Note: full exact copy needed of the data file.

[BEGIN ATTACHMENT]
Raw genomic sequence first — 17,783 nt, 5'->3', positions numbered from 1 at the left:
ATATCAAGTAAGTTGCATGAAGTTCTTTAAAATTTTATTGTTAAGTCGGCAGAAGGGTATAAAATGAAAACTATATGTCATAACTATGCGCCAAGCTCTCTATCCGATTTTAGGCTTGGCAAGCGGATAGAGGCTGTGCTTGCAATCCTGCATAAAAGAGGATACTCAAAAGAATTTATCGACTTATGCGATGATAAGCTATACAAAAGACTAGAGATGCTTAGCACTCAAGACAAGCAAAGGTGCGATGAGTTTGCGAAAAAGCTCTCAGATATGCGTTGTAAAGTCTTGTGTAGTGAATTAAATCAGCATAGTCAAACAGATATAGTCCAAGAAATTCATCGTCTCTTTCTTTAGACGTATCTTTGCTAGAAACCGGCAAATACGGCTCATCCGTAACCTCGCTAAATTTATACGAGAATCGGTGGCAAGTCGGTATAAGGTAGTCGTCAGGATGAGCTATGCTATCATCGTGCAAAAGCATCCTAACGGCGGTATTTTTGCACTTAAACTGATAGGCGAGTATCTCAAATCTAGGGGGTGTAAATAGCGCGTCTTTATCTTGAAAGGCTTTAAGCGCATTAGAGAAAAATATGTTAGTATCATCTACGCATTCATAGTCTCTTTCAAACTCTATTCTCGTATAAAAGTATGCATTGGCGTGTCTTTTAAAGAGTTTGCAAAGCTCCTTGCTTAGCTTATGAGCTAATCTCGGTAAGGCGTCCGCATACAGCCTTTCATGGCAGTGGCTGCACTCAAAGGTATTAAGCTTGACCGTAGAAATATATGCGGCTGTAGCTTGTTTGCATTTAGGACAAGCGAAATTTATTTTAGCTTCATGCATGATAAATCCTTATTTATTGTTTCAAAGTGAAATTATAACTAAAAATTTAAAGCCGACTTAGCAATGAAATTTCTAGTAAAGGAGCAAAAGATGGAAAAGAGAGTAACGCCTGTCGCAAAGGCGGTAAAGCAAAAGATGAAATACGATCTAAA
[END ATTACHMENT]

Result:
Raw genomic sequence first — 17,783 nt, 5'->3', positions numbered from 1 at the left:
ATATCAAGTAAGTTGCATGAAGTTCTTTAAAATTTTATTGTTAAGTCGGCAGAAGGGTATAAAATGAAAACTATATGTCATAACTATGCGCCAAGCTCTCTATCCGATTTTAGGCTTGGCAAGCGGATAGAGGCTGTGCTTGCAATCCTGCATAAAAGAGGATACTCAAAAGAATTTATCGACTTATGCGATGATAAGCTATACAAAAGACTAGAGATGCTTAGCACTCAAGACAAGCAAAGGTGCGATGAGTTTGCGAAAAAGCTCTCAGATATGCGTTGTAAAGTCTTGTGTAGTGAATTAAATCAGCATAGTCAAACAGATATAGTCCAAGAAATTCATCGTCTCTTTCTTTAGACGTATCTTTGCTAGAAACCGGCAAATACGGCTCATCCGTAACCTCGCTAAATTTATACGAGAATCGGTGGCAAGTCGGTATAAGGTAGTCGTCAGGATGAGCTATGCTATCATCGTGCAAAAGCATCCTAACGGCGGTATTTTTGCACTTAAACTGATAGGCGAGTATCTCAAATCTAGGGGGTGTAAATAGCGCGTCTTTATCTTGAAAGGCTTTAAGCGCATTAGAGAAAAATATGTTAGTATCATCTACGCATTCATAGTCTCTTTCAAACTCTATTCTCGTATAAAAGTATGCATTGGCGTGTCTTTTAAAGAGTTTGCAAAGCTCCTTGCTTAGCTTATGAGCTAATCTCGGTAAGGCGTCCGCATACAGCCTTTCATGGCAGTGGCTGCACTCAAAGGTATTAAGCTTGACCGTAGAAATATATGCGGCTGTAGCTTGTTTGCATTTAGGACAAGCGAAATTTATTTTAGCTTCATGCATGATAAATCCTTATTTATTGTTTCAAAGTGAAATTATAACTAAAAATTTAAAGCCGACTTAGCAATGAAATTTCTAGTAAAGGAGCAAAAGATGGAAAAGAGAGTAACGCCTGTCGCAAAGGCGGTAAAGCAAAAGATGAAATACGATCTAAA